The Economic and Financial Crimes Commission (EFCC) will, on May 30, re-arraign former National Publicity Secretary of Peoples Democratic Party (PDP), Olisa Metuh, on allegations bordering on N400 million fraud.
Mr Metuh is expected to be re-arraigned before Justice Emeka Nwite of the Abuja Division of the Federal High Court.
On Monday, from Court 8, where Mr Nwite presides, it was gathered that hearing notices had already been issued, though it could not be confirmed if counsel to the parties had been communicated.
On February 15, the retrial of the ex-PDP spokesman was reassigned to Mr Nwite, the new judge in the Abuja division.
Before the reassignment, the matter was before a judge, Obiora Egwuatu. The case was assigned to Mr Egwuatu last year following his transfer to the Abuja division of the court.
Mr Egwatu had fixed October 14, 2021, for Metuh’s re-arraignment after the Court of Appeal’s decision, nullifying the trial court’s judgment.
But on the adjourned date, the judge was not in court. He was said to have gone for Judges’ seminar in Lagos.The court, therefore, fixed February 15 for the former PDP spokesman’s retrial.
But a check at Court 9, where the suit was expected to be held, showed that the case between the federal government and Mr Metuh was not on the cause list.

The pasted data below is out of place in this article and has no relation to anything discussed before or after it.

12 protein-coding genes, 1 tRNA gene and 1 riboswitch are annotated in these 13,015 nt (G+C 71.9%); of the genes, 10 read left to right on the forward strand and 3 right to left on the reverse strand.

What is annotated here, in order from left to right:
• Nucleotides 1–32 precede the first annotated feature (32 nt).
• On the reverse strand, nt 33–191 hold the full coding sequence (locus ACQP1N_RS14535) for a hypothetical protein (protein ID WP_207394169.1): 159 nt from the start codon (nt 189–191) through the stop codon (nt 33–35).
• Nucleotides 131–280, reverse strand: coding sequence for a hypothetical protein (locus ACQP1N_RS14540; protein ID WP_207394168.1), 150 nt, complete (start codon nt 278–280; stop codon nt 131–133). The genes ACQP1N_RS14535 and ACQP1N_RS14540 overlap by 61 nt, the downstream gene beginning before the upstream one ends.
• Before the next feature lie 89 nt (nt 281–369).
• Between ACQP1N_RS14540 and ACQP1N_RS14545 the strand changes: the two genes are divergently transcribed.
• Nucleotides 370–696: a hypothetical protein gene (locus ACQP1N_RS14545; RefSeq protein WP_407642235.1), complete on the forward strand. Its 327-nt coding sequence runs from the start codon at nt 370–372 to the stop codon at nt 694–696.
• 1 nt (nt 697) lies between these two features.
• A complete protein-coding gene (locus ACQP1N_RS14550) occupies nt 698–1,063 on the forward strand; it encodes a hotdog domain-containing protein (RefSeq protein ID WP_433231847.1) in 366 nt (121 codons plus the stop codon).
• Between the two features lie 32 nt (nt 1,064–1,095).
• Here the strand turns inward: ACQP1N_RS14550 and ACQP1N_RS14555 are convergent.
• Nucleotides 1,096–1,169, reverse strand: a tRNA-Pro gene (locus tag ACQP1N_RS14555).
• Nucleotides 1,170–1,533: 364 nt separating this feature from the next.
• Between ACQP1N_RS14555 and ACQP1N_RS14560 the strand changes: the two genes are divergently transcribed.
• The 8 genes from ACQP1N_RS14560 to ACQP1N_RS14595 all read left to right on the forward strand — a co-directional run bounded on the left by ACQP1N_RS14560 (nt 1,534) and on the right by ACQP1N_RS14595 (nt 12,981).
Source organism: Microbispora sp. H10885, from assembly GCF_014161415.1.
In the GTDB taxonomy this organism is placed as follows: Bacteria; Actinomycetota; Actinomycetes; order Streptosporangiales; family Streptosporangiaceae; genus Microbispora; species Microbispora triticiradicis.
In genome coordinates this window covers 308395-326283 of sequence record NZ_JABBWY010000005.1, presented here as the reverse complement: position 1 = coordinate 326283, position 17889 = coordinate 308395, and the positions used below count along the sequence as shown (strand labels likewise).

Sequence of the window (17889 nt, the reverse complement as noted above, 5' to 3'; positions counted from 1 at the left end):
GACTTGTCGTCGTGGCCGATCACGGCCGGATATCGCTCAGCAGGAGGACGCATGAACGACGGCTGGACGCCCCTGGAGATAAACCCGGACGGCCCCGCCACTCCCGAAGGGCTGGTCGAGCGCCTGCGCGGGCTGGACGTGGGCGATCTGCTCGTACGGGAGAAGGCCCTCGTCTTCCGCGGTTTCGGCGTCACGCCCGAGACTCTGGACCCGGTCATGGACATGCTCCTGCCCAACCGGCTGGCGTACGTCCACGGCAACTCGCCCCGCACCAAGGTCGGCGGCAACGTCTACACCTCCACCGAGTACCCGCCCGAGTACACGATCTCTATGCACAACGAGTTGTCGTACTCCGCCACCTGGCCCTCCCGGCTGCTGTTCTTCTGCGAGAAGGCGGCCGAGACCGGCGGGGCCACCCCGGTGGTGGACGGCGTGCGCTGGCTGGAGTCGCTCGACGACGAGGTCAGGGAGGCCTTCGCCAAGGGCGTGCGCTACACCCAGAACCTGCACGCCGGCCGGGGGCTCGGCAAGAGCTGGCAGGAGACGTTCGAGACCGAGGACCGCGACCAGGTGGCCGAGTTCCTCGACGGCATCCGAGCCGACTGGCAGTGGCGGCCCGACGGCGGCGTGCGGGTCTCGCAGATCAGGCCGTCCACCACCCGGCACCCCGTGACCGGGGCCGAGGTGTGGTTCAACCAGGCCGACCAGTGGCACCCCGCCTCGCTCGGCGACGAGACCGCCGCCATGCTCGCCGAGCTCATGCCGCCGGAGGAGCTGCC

However, it was gathered that the matter, which had not commenced before Mr Egwuatu, was reassigned to Mr Nwite, recently transferred to the Abuja division after the retirement of Justice Anwuli Chikere.
The Court of Appeal had, on December 16, 2020, nullified a Federal High Court Judgement that convicted and sentenced Mr Metuh to seven years imprisonment for money laundering.
In a unanimous decision, a three-person panel of justices of the appellate court held that the judgment of the trial judge, Okon Abang, delivered against Mr Metuh on February 25, 2020, was tainted with bias.
Mr Metuh was jailed over the allegation he received N 400 million from former National Security Adviser Sambo Dasuki before the 2015 presidential election, without contract approval or execution.
His earlier conviction followed a seven-count charge preferred against him and his firm by the EFCC.